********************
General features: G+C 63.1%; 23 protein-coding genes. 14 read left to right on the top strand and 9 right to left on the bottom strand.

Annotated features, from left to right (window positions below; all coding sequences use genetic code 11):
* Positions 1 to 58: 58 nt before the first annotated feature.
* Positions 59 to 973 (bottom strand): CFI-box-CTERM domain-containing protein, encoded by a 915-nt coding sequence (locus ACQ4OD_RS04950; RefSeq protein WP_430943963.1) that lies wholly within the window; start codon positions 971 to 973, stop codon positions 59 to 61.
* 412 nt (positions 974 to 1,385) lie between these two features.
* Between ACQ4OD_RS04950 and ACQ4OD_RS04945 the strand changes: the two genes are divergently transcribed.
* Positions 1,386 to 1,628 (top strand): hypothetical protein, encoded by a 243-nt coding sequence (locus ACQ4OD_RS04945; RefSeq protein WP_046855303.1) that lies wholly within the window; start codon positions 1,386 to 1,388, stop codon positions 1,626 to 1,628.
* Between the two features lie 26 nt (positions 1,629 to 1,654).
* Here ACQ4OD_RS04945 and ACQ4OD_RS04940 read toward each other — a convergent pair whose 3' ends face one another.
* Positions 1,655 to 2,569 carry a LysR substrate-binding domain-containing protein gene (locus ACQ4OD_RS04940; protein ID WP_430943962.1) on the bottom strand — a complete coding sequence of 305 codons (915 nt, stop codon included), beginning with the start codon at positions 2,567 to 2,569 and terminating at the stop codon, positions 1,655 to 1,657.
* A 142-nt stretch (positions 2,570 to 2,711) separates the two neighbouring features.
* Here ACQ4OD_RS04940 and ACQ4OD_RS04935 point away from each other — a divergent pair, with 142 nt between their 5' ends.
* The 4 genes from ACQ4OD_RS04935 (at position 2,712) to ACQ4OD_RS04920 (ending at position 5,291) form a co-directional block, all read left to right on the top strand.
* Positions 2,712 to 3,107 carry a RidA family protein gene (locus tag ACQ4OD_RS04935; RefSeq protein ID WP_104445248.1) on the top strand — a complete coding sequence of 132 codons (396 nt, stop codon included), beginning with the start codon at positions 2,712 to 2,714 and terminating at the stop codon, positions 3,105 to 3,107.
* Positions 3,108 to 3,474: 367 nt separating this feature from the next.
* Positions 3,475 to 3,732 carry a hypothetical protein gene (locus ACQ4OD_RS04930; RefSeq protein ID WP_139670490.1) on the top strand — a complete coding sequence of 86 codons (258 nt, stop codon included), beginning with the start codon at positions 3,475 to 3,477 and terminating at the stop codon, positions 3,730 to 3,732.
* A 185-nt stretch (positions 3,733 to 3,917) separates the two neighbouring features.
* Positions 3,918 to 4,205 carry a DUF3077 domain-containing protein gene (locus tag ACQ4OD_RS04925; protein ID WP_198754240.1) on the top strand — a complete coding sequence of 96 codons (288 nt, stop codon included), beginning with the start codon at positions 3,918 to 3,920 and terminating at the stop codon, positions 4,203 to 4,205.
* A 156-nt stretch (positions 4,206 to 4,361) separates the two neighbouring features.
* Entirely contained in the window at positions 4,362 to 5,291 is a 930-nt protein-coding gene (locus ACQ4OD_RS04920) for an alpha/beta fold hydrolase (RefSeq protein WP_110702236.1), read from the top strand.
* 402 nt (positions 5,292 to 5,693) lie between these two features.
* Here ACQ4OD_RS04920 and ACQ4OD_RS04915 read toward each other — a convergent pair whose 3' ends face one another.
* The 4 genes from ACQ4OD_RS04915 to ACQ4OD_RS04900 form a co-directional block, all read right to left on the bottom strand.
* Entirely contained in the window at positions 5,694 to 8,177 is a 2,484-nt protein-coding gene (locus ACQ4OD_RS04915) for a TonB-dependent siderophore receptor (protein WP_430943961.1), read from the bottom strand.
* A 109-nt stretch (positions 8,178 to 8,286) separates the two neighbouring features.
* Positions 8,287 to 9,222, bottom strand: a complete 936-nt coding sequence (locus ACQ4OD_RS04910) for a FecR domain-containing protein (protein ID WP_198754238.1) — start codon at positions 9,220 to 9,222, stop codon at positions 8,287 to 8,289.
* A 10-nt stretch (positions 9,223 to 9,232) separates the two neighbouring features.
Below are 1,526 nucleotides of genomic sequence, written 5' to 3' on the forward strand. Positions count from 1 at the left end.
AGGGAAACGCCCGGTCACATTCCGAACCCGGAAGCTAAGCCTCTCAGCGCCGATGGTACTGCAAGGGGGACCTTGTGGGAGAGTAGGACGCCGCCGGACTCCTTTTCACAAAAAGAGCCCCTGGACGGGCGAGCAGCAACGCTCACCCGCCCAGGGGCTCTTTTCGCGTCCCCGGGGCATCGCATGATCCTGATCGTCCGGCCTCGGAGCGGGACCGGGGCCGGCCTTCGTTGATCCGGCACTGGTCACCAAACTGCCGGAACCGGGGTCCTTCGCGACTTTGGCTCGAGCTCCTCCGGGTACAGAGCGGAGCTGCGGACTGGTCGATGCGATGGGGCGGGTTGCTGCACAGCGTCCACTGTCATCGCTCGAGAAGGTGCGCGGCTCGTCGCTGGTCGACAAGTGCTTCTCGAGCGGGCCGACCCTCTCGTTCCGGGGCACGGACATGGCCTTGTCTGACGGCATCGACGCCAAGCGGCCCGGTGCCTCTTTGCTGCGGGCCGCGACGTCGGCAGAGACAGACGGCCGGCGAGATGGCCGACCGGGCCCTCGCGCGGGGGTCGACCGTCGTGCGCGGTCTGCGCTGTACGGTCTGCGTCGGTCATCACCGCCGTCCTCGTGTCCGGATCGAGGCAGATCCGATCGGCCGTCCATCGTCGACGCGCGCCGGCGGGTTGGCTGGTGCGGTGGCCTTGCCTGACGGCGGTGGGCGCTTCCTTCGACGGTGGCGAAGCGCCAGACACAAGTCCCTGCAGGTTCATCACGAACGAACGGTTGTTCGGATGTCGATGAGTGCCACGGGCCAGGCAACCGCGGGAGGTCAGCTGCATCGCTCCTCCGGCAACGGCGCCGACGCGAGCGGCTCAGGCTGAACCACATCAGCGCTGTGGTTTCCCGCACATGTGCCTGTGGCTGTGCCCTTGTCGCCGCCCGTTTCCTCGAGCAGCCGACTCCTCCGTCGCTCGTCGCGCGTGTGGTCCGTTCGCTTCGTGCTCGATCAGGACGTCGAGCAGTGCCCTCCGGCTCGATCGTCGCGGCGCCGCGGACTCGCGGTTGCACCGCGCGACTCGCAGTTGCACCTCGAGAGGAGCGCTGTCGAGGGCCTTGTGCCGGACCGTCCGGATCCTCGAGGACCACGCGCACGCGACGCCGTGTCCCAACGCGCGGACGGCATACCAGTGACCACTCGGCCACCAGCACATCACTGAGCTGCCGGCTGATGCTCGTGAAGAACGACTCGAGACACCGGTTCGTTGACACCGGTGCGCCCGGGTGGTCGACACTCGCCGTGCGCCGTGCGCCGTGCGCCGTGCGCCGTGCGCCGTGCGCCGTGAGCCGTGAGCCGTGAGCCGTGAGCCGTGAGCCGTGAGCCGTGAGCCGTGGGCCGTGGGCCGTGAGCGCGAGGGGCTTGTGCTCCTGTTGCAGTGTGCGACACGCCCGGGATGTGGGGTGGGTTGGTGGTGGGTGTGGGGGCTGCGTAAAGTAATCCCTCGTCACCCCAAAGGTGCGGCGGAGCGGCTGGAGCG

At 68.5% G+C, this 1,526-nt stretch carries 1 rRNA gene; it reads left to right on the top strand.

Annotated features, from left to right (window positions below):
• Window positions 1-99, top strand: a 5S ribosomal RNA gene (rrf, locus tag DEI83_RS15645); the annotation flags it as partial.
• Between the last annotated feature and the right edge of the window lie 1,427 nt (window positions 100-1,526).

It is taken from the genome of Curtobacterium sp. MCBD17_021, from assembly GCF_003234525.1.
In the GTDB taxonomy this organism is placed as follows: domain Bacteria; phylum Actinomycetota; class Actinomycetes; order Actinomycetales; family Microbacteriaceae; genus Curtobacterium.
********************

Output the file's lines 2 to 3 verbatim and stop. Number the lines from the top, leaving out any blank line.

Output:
Annotated features, from left to right (window positions below; all coding sequences use genetic code 11):
* Positions 1 to 58: 58 nt before the first annotated feature.